Posted by: San Francisco Film Society
Categories: For Filmmakers
Many filmmakers underestimate the impact that their films can have on student learning. Film may provide an emotional and personal context for the study of history, civics, and current events, and it can be a great illustrator of scientific and environmental subjects. In the realm of cultural studies, film can provide students with a window to people and places that they would not otherwise encounter. In our increasingly media-saturated culture, film studies can equip students with the tools to be critical and literate viewers in a digital landscape.
The first step in creating curricular materials for your film is identifying your student audience. What age groups do you hope to reach with your project and with which subject areas do you hope to align? For advice about identifying the proper age range for educational screenings, consult the What is Grade Appropriate? article in this series. If you hope to reach students in the public K-12 school system, you may wish to incorporate the objectives of the new Common Core learning standards into your film's curriculum. This will make it easier for teachers to align your lesson plans with their other curricular obligations. For more information about the Common Core and to see where your film's subject overlaps with the standards, visit the Common Core website. For information about state standards for media literacy, visit the Media Literacy Clearinghouse.
It can be overwhelming to think about all of the subjects that a film addresses. Identify 3-5 key areas where you hope students will delve deeper and extend their learning once the screening has finished. Focusing on only the most important themes will help you to keep your curriculum manageable and targeted. These themes may be topical issues that the film addresses, or artistic and technical decisions that encourage students to think about the filmmaking process. Remember that many teachers will be using your film to teach media literacy and critical viewing in addition to the other subjects that the film addresses. Media literacy standards are a good place to start thinking about Common Core and State Standards alignment.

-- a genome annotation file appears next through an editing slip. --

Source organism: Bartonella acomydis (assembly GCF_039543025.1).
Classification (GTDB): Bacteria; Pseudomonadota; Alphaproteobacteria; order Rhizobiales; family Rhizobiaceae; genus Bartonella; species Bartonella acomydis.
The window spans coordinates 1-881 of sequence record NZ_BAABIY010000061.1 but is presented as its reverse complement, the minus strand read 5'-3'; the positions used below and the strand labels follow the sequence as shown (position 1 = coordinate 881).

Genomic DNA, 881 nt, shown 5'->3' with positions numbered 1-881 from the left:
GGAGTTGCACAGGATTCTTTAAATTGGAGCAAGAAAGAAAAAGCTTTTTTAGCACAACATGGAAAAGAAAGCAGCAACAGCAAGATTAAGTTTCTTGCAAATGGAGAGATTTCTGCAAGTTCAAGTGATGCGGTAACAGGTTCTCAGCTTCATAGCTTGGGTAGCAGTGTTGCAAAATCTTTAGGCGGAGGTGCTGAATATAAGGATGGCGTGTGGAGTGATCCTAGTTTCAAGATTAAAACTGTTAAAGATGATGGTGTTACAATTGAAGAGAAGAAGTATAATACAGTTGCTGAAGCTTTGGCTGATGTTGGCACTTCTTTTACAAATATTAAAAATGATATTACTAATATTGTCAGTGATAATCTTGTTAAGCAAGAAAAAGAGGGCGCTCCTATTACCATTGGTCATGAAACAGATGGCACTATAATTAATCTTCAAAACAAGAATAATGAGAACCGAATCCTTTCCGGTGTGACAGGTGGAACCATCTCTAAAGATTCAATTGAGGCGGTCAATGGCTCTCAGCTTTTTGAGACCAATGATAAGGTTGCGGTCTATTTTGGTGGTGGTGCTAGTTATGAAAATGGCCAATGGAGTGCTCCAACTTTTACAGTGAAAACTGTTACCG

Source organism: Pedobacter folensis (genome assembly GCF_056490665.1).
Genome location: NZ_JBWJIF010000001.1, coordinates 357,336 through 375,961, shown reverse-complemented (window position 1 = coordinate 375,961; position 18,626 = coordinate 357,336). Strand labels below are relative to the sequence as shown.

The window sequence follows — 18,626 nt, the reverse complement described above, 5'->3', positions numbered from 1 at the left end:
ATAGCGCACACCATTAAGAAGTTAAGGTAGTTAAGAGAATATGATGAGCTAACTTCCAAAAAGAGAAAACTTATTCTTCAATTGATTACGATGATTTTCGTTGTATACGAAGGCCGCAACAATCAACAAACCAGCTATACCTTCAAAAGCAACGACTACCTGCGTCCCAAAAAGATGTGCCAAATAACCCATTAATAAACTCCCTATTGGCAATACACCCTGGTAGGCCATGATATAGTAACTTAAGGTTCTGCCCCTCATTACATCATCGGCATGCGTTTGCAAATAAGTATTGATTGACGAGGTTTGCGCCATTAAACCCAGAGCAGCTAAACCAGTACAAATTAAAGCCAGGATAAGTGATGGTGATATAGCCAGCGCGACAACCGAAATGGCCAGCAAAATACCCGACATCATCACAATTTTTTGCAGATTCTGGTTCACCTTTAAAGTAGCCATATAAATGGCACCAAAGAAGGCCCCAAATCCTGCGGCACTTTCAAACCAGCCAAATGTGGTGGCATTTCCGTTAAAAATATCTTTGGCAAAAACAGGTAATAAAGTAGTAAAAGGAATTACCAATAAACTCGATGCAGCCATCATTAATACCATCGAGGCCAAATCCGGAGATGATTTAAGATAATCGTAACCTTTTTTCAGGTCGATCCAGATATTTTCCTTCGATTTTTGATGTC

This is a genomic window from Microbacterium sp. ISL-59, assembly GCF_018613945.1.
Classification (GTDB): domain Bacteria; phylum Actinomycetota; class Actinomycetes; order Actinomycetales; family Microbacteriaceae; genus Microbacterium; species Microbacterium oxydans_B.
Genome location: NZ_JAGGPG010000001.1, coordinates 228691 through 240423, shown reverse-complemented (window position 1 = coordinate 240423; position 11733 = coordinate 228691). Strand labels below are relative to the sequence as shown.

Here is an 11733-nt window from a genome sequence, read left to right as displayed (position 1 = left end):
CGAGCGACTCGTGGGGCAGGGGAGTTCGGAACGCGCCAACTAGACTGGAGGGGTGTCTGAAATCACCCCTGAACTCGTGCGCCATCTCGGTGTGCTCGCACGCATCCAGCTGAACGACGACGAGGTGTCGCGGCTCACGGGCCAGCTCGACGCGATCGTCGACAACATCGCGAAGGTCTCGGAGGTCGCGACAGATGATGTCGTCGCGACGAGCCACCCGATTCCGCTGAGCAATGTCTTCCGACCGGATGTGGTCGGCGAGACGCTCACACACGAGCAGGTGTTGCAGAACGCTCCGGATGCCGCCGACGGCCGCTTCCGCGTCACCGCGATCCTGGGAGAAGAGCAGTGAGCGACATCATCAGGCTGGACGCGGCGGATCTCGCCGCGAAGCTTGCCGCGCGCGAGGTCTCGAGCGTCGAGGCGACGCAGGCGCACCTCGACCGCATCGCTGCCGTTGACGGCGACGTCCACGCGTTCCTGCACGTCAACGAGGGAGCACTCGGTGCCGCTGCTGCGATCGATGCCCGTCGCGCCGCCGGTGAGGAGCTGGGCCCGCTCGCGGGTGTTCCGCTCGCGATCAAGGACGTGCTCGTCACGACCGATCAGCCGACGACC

Where can students get more information about your film's subjects? Are there specific books, websites, other films, or organizations that you would like them to engage with? Compile a list of supplementary resources that students and educators can reference in their follow-up discussions and activities. Directing students toward external sources will help them to draw connections beyond the film's narrative.
Finally, consider the presentation of your curriculum package. What format will your materials take? Can you offer short, topic-oriented segments of the film for classroom review and discussion? Will your curriculum include an online forum for student participation? What images would you like to see on your curricular materials? How will these images help students to remember and process the film's message? Are there quotes, or text blocks that represent the film? Can these be used in a visual design to reinforce comprehension? There are many ways to effectively present a curriculum. You may wish to browse our Featured Outreach Strategies to look at several different approaches.
Depending on your project's goals and budget, you may wish to create materials yourself or choose to work with a curriculum developer. For more information about the curriculum development resources available through the San Francisco Film Society, contact email@example.com. For a full list of curriculum developers and outreach strategists, consult the provider directory at The Fledgling Fund.